Brother Charlie Kennedy
CINCINNATI—Brother Charles Kennedy, 78, a Glenmary Home Missioner for almost 50 years, died Jan. 11, 2008, at the Glenmary residence here. The son of Daniel and Frances Kennedy of Elmira, N.Y., Brother Charles was born Daniel and took the name Charles when he professed his Oath to Glenmary in 1958. He earned a bachelor of arts degree in philosophy from Maryknoll Seminary in 1951 prior to entering Glenmary in 1954. During his years with Glenmary, Brother Charles worked as a music consultant and in music ministry at Glenmary missions in North Carolina, Georgia, Pennsylvania, Mississippi, Tennessee and Kentucky.
For 14 years he served as assistant house director at Glenmary’s Headquarters in Cincinnati, where his duties included maintenance and grounds care. In 1987 he was assigned as the pastoral associate to Glenmary’s St. Jude mission in Glennville, Ga., where he lived until moving to Cincinnati in 2007. St. Jude was returned to the Diocese of Savannah for continued pastoral care in 2005 but Brother Charles, then a senior member, chose to stay in the area and to continue his ministry at St. Jude and the nearby Glenmary missions in Claxton and Pembroke.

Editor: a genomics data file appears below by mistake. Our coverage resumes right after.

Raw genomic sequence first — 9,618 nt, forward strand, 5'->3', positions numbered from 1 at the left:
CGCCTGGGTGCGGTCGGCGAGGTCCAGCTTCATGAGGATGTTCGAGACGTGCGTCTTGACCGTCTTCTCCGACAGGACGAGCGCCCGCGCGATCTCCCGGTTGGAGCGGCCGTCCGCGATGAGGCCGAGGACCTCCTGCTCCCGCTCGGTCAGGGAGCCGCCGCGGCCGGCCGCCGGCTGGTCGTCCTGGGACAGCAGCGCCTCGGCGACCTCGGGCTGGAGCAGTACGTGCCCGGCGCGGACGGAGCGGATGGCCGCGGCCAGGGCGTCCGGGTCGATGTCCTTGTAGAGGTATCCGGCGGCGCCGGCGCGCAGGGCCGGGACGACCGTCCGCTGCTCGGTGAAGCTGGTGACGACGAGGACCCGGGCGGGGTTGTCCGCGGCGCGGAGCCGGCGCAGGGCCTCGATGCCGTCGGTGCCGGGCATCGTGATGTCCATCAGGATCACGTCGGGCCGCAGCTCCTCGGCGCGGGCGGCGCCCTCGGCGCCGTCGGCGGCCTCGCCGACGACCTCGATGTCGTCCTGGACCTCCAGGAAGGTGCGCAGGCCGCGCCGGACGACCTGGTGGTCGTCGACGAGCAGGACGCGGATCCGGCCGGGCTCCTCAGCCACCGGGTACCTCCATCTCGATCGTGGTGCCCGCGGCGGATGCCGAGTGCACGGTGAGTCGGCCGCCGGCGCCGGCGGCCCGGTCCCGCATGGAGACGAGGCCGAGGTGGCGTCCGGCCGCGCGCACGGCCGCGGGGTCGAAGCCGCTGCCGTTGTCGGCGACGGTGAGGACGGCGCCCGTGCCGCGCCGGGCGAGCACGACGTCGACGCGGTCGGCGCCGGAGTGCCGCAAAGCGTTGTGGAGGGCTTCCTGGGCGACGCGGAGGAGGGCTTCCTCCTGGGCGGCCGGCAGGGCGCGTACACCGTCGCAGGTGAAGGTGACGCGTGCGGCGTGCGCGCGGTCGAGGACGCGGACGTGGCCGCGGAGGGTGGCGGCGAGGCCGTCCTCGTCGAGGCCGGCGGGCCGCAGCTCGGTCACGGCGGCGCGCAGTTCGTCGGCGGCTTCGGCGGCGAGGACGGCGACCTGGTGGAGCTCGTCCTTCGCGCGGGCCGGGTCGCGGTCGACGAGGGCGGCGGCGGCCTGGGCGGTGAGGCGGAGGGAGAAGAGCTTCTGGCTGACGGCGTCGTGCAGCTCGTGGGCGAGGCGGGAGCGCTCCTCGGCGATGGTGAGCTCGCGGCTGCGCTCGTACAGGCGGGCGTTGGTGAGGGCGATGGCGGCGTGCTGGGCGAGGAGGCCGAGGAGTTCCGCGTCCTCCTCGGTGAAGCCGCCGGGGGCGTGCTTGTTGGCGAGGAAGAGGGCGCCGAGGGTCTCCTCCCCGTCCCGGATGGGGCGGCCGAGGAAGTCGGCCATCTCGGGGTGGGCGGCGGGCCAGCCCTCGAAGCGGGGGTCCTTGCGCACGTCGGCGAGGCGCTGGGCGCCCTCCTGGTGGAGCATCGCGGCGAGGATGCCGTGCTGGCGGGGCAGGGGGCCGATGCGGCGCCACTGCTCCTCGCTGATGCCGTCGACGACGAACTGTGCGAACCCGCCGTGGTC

“He was an extraordinary man who in spite of setbacks, illnesses and challenges met life in a positive and optimistic way,” said Father Dan Dorsey, president of Glenmary. “He was a man of great accomplishment and deep faith.”
He was an accomplished musician who brought his love of music and his musical talent to his ministry. After gaining his bachelor degree in sacred music from Manhattanville College, he served as Glenmary’s music consultant from 1969 to 1971.
The new position was a response to Vatican II which called the laity to be more involved in the liturgy and Brother Charles wanted to help with that transition. As a consultant, he traveled to the Glenmary mission sites to “meet with each parish and interested laity to help familiarize them with some of the more recent trends in Church music,” according to a 1969 letter from then president Father Bob Berson.
Brother Charles, trained in Gregorian Chant, said in a 1986 article in Glenmary Challenge magazine that Vatican II changed his approach to liturgical music. “There was no more Latin and, consequently, no more chant,” he said. “Truly, some beautiful hymns have come out of that change. They do just what music is supposed to do—help us pray!”
He continued his music ministry throughout his almost 50 years as a home missioner. When he returned to Cincinnati in 2007 he often played the organ during Mass at Our Lady of the Fields Chapel.
He also had a love of magic and entertained audiences in all his mission assignments. He found his magic and music helped break through many barriers and served as a way to meet the local people and introduce himself—and the local Catholic Church—to them.